Sarah booked in an appointment with her GP, but when she raised it with him, he dismissed it, not believing that Sarah could be Autistic.

“My doctor is really good, friendly and helpful, but he didn’t want to look into it despite all of the symptoms I identified with because I looked normal and could come across as normal in certain situations.”

“That’s what you get judged on initially, so if you don’t fit your doctor’s idea of what Autism looks like then it can be hard to progress.”

Sarah was very clear and firm with her GP that she wanted to get an assessment.

“I said if I don’t get an assessment and find out then it’s going to weigh on me and bug me not knowing. I needed some kind of answer.”

Acknowledging that not knowing was causing Sarah distress, her GP eventually gave her a referral to be assessed. It still took some time getting to the answer though.

“It took months to get the diagnosis, which is a long time to be in limbo not knowing if I was or wasn’t autistic. I wasn’t worried or scared about being Autistic, but I was struggling with not knowing and really needed some kind of conclusion to it.”

“By this point I’d already had a number of anxiety attacks just from existing in the state of trying to make myself fit in. You feel like you are being inconvenient to people around you, so you feel guilty and ashamed.

After months of pushing her GP and then the assessment period, Sarah’s results finally came back.

“I was so happy and to have an answer. I was no longer a freak or weird, I was just a different kind of normal. I was immediately relieved to know why I am the way I am.”

For more, check out this video from Autism Awareness Australia: Gender differences in autism

What change needs to happen?

By far the biggest problem is that everyone has a stereotypical idea of what Autism looks like. Changing this isn’t easy. Firstly, we need to see more studies and medical knowledge focused on Autistic girls and women. At the same time, we need to improve public awareness and understanding of what Autism is.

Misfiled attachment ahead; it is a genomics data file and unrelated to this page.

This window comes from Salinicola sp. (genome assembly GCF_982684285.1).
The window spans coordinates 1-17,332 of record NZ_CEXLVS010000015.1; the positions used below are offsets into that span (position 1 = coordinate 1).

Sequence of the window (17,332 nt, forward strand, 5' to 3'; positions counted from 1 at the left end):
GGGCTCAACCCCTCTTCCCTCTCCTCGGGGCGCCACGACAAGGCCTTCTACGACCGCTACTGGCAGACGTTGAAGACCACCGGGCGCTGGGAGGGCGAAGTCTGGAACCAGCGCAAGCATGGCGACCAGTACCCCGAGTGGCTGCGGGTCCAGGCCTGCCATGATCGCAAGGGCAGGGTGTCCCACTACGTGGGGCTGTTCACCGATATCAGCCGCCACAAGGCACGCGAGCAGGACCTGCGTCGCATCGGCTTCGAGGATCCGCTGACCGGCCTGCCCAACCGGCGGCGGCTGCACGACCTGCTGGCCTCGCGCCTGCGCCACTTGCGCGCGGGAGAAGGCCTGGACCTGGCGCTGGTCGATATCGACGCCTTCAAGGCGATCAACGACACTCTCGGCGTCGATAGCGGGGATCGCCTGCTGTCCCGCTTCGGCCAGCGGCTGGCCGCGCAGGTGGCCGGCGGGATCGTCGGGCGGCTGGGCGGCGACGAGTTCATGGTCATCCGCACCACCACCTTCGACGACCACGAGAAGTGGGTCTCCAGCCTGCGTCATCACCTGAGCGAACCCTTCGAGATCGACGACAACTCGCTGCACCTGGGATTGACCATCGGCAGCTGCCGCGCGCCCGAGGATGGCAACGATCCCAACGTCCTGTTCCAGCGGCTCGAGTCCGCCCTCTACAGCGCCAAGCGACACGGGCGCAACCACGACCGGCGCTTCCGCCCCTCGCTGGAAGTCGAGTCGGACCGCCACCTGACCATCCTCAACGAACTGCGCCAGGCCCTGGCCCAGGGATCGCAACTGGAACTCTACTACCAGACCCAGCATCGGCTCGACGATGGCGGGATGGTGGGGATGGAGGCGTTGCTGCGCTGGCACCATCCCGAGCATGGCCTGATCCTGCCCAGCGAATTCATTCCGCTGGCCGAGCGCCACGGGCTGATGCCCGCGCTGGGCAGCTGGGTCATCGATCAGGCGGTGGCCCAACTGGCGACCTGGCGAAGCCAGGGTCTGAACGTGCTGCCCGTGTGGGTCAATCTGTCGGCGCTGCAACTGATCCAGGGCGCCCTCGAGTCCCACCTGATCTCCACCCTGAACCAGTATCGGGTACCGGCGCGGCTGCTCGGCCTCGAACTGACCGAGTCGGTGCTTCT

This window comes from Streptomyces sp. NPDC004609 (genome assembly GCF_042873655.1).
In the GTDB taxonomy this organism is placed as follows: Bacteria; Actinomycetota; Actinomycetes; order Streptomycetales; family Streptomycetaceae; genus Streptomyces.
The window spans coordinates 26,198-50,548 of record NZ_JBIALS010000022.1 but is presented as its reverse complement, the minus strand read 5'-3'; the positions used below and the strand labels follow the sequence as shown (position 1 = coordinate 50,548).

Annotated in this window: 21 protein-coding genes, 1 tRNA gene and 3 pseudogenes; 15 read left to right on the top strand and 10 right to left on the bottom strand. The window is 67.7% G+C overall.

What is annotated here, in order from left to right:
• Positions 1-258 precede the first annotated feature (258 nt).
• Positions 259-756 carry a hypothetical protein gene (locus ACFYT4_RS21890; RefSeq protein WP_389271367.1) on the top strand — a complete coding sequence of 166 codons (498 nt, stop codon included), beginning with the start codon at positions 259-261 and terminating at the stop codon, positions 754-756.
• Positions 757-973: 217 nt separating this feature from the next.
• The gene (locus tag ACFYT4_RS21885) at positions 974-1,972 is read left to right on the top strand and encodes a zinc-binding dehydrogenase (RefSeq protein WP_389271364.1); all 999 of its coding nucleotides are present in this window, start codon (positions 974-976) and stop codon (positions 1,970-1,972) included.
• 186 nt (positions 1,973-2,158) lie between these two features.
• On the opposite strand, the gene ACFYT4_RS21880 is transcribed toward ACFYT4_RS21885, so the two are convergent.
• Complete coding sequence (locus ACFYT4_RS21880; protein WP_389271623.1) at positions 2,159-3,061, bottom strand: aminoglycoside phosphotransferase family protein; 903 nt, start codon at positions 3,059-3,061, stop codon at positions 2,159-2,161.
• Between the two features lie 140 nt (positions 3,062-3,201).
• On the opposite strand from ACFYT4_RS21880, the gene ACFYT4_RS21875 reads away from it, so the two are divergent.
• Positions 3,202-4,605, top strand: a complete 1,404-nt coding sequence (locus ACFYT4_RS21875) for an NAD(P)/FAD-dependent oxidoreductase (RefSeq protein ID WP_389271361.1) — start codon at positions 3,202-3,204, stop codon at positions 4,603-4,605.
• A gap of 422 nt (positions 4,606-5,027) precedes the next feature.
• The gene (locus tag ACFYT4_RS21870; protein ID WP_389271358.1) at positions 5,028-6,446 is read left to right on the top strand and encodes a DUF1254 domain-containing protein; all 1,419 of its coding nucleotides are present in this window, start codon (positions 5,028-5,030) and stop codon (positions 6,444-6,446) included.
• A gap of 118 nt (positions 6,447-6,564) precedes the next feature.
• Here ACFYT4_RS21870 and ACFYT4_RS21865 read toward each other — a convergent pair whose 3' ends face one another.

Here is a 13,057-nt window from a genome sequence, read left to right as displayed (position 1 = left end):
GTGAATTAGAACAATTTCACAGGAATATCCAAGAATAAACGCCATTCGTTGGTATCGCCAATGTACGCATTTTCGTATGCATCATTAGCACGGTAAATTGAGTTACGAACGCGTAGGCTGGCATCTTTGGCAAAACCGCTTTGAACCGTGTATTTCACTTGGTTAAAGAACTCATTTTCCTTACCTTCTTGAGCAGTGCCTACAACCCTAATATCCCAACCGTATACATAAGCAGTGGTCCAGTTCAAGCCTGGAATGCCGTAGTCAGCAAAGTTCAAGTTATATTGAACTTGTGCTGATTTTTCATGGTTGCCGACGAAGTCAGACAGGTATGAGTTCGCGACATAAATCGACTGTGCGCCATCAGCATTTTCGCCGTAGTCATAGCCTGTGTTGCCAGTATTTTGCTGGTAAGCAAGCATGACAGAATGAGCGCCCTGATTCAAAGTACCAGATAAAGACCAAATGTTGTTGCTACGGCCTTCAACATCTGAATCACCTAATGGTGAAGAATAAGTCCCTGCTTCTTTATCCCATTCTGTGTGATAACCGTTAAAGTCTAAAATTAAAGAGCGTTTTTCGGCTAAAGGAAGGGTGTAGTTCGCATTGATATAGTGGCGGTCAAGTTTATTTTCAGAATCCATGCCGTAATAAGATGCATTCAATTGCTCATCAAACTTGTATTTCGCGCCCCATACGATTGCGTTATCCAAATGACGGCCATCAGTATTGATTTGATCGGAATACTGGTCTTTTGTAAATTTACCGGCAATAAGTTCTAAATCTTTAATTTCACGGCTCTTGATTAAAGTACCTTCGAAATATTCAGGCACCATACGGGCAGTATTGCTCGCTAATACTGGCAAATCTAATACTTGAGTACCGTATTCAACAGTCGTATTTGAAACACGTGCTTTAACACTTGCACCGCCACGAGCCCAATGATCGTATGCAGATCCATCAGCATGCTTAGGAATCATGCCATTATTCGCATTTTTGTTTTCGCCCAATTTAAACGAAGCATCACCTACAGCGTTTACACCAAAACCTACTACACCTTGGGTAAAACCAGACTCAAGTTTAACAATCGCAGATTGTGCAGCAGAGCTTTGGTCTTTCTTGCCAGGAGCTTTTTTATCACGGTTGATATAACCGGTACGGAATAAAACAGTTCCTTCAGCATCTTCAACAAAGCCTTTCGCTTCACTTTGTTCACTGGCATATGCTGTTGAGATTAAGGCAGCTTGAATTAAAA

Until we change the stereotypes around Autism, experiences like Sarah will continue to be common for young women. In Sarah’s case, it was only because she pushed her GP to help her get the assessment. There may be many others who don’t get that and fall through the gaps.

Rua M. Williams, a non-binary autistic blogger and researcher in America has stated: “Until we attend to the full diversity of Autistic traits in confluence with gender, sexuality, culture, ethnicity, race, class, we will continue to miss people, and they will continue to feel lost.”

Sarah’s advice for young women who aren’t sure if they have Autism

Sarah urges that if you find information online that you identify with, you should look into it. In her experience, getting the diagnosis is better than existing in limbo not knowing.

“Just cause you don’t want to hear something doesn’t mean you shouldn’t listen,” she says.

“For me, autism isn’t a disability, it’s just another way of being. If you feel like you might be Autistic, but aren’t being taken seriously because you are a woman, or a girl, push your doctor to help you get an answer, especially if it is causing you stress by not knowing if you have something or not.”

Useful links and info

There are some good support groups out there that you can connect with in helpful ways, such as the Yellow Lady Bugs Facebook page
Different Journeys – Autism support and events in the Yarra Ranges
Article – Righting the gender imbalance in autism studies

Article – Maya’s story

Autism Awareness Australia – Autism What Next?